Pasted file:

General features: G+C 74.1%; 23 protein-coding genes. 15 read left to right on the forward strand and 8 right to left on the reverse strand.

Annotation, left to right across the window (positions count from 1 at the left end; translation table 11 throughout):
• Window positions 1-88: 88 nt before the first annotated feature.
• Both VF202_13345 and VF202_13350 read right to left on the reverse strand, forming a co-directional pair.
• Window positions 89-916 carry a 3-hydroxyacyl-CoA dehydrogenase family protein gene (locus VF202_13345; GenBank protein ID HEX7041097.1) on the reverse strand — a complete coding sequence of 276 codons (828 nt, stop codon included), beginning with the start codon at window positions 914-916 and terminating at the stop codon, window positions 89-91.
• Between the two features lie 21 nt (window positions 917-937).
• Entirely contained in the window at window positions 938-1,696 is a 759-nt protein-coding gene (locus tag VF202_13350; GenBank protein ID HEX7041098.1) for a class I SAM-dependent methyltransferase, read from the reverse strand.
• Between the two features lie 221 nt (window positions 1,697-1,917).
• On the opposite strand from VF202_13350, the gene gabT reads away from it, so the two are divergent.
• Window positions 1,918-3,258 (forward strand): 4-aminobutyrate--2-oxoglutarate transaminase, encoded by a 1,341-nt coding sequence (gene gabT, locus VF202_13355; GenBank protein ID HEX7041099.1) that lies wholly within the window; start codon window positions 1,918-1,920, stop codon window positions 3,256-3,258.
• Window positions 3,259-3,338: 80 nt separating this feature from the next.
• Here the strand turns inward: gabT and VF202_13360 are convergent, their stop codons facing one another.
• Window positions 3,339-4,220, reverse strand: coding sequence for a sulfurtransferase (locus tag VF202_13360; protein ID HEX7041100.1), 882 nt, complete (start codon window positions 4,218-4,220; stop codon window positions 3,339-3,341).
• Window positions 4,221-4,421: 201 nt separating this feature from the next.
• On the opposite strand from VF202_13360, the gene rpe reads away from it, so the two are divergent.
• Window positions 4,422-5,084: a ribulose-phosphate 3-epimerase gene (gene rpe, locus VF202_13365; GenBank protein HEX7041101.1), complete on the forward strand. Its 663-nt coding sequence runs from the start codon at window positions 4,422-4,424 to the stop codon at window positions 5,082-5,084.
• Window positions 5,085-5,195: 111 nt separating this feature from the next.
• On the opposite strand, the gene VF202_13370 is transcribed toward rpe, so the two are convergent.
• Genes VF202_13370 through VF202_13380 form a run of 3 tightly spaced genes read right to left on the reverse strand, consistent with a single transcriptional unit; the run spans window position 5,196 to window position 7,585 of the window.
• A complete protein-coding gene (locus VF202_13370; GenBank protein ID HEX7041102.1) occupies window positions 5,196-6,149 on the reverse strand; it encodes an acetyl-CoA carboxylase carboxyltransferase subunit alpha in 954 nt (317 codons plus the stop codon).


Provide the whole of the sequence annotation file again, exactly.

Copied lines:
General features: G+C 74.1%; 23 protein-coding genes. 15 read left to right on the forward strand and 8 right to left on the reverse strand.

Annotation, left to right across the window (positions count from 1 at the left end; translation table 11 throughout):
• Window positions 1-88: 88 nt before the first annotated feature.
• Both VF202_13345 and VF202_13350 read right to left on the reverse strand, forming a co-directional pair.
• Window positions 89-916 carry a 3-hydroxyacyl-CoA dehydrogenase family protein gene (locus VF202_13345; GenBank protein ID HEX7041097.1) on the reverse strand — a complete coding sequence of 276 codons (828 nt, stop codon included), beginning with the start codon at window positions 914-916 and terminating at the stop codon, window positions 89-91.
• Between the two features lie 21 nt (window positions 917-937).
• Entirely contained in the window at window positions 938-1,696 is a 759-nt protein-coding gene (locus tag VF202_13350; GenBank protein ID HEX7041098.1) for a class I SAM-dependent methyltransferase, read from the reverse strand.
• Between the two features lie 221 nt (window positions 1,697-1,917).
• On the opposite strand from VF202_13350, the gene gabT reads away from it, so the two are divergent.
• Window positions 1,918-3,258 (forward strand): 4-aminobutyrate--2-oxoglutarate transaminase, encoded by a 1,341-nt coding sequence (gene gabT, locus VF202_13355; GenBank protein ID HEX7041099.1) that lies wholly within the window; start codon window positions 1,918-1,920, stop codon window positions 3,256-3,258.
• Window positions 3,259-3,338: 80 nt separating this feature from the next.
• Here the strand turns inward: gabT and VF202_13360 are convergent, their stop codons facing one another.
• Window positions 3,339-4,220, reverse strand: coding sequence for a sulfurtransferase (locus tag VF202_13360; protein ID HEX7041100.1), 882 nt, complete (start codon window positions 4,218-4,220; stop codon window positions 3,339-3,341).
• Window positions 4,221-4,421: 201 nt separating this feature from the next.
• On the opposite strand from VF202_13360, the gene rpe reads away from it, so the two are divergent.
• Window positions 4,422-5,084: a ribulose-phosphate 3-epimerase gene (gene rpe, locus VF202_13365; GenBank protein HEX7041101.1), complete on the forward strand. Its 663-nt coding sequence runs from the start codon at window positions 4,422-4,424 to the stop codon at window positions 5,082-5,084.
• Window positions 5,085-5,195: 111 nt separating this feature from the next.
• On the opposite strand, the gene VF202_13370 is transcribed toward rpe, so the two are convergent.
• Genes VF202_13370 through VF202_13380 form a run of 3 tightly spaced genes read right to left on the reverse strand, consistent with a single transcriptional unit; the run spans window position 5,196 to window position 7,585 of the window.
• A complete protein-coding gene (locus VF202_13370; GenBank protein ID HEX7041102.1) occupies window positions 5,196-6,149 on the reverse strand; it encodes an acetyl-CoA carboxylase carboxyltransferase subunit alpha in 954 nt (317 codons plus the stop codon).